‘Is there any greater romantic gesture than buying your girlfriend scratchcards?’

I am closing the Kilmainham chapter of my life and opening up a new, exciting one

The Irish National War Memorial Gardens: “I felt a greater sense of purpose there; it gave me perspective and headspace and, like an old friend, it comforted me in hard times.” Photograph: Matt Kavanagh

The Irish National War Memorial Gardens: “I felt a greater sense of purpose there; it gave me perspective and headspace and, like an old friend, it comforted me in hard times.” Photograph: Matt Kavanagh

 

I recently found myself sitting in the car outside the apartment I had just agreed to move into – a happy moment, surely – in floods of unexpected tears.

I was blubbering and spluttering like a wet old Massey Ferguson trying to start after being left in the rushes for the last decade.

The apartment was perfect; reasonably priced, nicely decorated and close to everything we needed.

It didn’t matter to me that there was an influx of locally sourced organic coffee shops

But what if I needed to be back in Kilmainham?

When I first came to Dublin three years ago, I adopted this Dublin 8 village with fervour and I settled in better than I could ever have hoped. This had nothing to do with all the cool creative-types who were reported to be hanging out in the area with their circley sunglasses and denim jackets with sheepskin on the collars, and clutching copies of Orwell’s 1984. It didn’t matter to me that there was an influx of locally sourced organic coffee shops or hot yoga sanctuaries or collective creative spaces. All that washed over me just like most of the pop-culture du jour does.

I liked that my neighbours had been there for years, tending to their summer gardens outside the terraced houses that lined our road. They looked after each other, stopping to ask Mary down the road how her husband was after the ingrown toenail operation he had last week. (“Much better Dolores, has the toes cut off the slippers. He’s like a new man.”)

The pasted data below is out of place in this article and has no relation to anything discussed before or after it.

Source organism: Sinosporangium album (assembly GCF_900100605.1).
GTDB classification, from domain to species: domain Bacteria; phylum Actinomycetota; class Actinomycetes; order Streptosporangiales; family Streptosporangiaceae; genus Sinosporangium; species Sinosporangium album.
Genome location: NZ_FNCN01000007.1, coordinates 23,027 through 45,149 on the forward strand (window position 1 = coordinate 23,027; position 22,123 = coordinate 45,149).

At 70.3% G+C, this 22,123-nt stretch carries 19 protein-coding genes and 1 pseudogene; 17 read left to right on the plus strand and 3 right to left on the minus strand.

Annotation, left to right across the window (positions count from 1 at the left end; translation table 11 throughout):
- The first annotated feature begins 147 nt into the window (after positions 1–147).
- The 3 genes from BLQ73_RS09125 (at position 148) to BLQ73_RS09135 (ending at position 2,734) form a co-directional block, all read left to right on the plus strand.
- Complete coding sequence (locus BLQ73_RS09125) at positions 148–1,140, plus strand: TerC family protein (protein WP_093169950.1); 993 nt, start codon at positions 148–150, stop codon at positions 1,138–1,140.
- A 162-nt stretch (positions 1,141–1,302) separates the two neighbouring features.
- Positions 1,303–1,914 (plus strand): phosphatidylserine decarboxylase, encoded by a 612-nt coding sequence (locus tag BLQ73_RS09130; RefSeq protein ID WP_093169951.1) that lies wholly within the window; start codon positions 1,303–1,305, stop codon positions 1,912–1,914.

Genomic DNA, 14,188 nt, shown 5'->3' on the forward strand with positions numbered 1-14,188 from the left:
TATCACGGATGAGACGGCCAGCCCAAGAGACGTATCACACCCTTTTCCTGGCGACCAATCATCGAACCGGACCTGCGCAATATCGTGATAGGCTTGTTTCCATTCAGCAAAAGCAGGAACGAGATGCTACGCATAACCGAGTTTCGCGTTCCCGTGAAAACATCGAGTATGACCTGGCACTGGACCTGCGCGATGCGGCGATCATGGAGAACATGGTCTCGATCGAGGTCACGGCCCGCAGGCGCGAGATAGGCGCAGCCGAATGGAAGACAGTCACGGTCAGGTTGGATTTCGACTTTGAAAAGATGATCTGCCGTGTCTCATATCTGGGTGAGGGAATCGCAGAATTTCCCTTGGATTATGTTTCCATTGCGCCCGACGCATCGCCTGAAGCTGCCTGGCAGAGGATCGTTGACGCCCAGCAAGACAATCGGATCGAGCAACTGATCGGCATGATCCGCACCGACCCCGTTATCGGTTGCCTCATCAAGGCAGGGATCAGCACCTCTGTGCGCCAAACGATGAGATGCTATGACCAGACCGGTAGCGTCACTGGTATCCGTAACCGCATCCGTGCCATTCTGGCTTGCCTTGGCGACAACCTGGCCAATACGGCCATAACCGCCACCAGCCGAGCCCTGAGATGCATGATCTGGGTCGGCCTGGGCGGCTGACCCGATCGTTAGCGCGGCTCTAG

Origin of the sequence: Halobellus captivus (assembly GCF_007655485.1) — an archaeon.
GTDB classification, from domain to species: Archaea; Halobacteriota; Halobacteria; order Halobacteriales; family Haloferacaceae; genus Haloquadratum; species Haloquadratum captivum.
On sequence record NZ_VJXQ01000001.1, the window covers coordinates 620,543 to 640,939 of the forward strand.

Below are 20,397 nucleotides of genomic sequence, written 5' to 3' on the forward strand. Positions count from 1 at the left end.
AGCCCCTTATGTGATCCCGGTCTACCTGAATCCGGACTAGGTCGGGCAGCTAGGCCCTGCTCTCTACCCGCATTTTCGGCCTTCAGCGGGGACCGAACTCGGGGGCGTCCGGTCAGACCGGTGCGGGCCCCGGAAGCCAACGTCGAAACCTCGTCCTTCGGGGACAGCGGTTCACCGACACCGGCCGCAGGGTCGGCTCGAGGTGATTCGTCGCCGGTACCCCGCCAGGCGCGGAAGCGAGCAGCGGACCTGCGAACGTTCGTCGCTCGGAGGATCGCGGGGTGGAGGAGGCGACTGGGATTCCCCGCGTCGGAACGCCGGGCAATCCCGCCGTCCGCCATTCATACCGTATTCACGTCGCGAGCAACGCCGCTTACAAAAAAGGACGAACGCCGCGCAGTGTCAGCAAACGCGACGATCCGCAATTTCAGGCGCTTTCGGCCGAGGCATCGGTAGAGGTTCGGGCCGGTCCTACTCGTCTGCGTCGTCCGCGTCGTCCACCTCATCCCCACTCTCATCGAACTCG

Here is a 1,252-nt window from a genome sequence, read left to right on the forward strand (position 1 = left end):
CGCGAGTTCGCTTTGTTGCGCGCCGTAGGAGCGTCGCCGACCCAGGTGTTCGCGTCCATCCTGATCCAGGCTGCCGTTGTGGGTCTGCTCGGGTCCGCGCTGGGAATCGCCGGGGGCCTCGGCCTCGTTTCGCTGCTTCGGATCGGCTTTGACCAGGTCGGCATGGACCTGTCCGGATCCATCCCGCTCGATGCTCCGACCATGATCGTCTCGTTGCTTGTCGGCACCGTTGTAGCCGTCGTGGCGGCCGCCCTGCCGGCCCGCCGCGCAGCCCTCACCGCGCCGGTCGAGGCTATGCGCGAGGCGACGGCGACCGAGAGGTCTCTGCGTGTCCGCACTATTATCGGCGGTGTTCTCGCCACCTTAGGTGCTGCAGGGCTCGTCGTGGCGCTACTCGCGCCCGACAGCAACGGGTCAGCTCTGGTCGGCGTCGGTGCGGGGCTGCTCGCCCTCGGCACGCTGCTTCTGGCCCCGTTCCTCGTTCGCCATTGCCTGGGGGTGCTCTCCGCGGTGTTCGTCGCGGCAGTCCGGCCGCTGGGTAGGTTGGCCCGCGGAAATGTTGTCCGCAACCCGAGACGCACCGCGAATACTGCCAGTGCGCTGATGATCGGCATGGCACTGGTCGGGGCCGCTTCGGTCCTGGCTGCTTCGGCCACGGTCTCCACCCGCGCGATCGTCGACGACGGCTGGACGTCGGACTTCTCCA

One offered to walk me home once when she saw I was visibly uncomfortable with an unwanted male follower; another helped us fix those fiddly bathroom lights that hang awkwardly in glass cases.

Sense of peace

I had moved in with a stranger who became one of my best friends. When my oldest friend from home moved in nearby my sense of place was complete.

Most of all, I loved the War Memorial Gardens. It is a little slice of Dublin nestled in along the Liffey that seems so quiet and respected and full of joy. Walking in past the gates gave me a sense of peace, an escape from the rat race of city life, from shift work, from the pressures of social media and my own high standards.

Life was simple in the War Memorial Gardens. For those blissful 45 minutes every other day I watched the rowers glide down the water, smelled the rose gardens and was calmed by the symmetry of the architecturally designed sunken flower beds. I felt close to my own genesis in Co Roscommon, to those rambling roads with trickling tributaries of the River Lung and the low glow of the setting sun.

Sitting in the car with my new roomie, I realised I was grieving for Kilmainham

I felt a greater sense of purpose there; it gave me perspective and headspace and, like an old friend, it comforted me in hard times.

Sitting in the car with my new roomie, I realised I was grieving for Kilmainham. I was emotionally attached to a village which wasn’t even my home – as if I hadn’t enough to be dealing with with my love affair for Roscommon.

I’m not sure I have ever found any life decision as hard as this one. I was plagued by inner questioning – why leave a place that makes you happy? Why not just leave everything the way it was?

Sleepless nights

It took a week of sleepless nights, tears and rational discussion for me to realise that all change in life – even the positive kind – must come at a cost. You cannot move upward in this world without leaving a little something behind.

I am closing the Kilmainham chapter of my life (for now) and opening up a new, exciting one. I dried my tears on my lovely new scarf and smudged wet, runny mascara all over the back of my hand.

The Massey was back up and running, and she’ll be motoring nicely in a few months’ time.

They’ll be dead and gone when that sweet €25 you won is still in the back pocket

My housemate-to-be landed back with two scratchcards, the ultimate romantic gesture. This has always been his way. Dog died? Scratchcards. Mean comments on your article? Scratchcards. Valentine’s Day? Scratchcards.

“Flowers are nice, but they’ll be dead and gone when that sweet €25 you won is still in the back pocket.”

We laughed.

Then we googled how far of a drive it was to the War Memorial Gardens.

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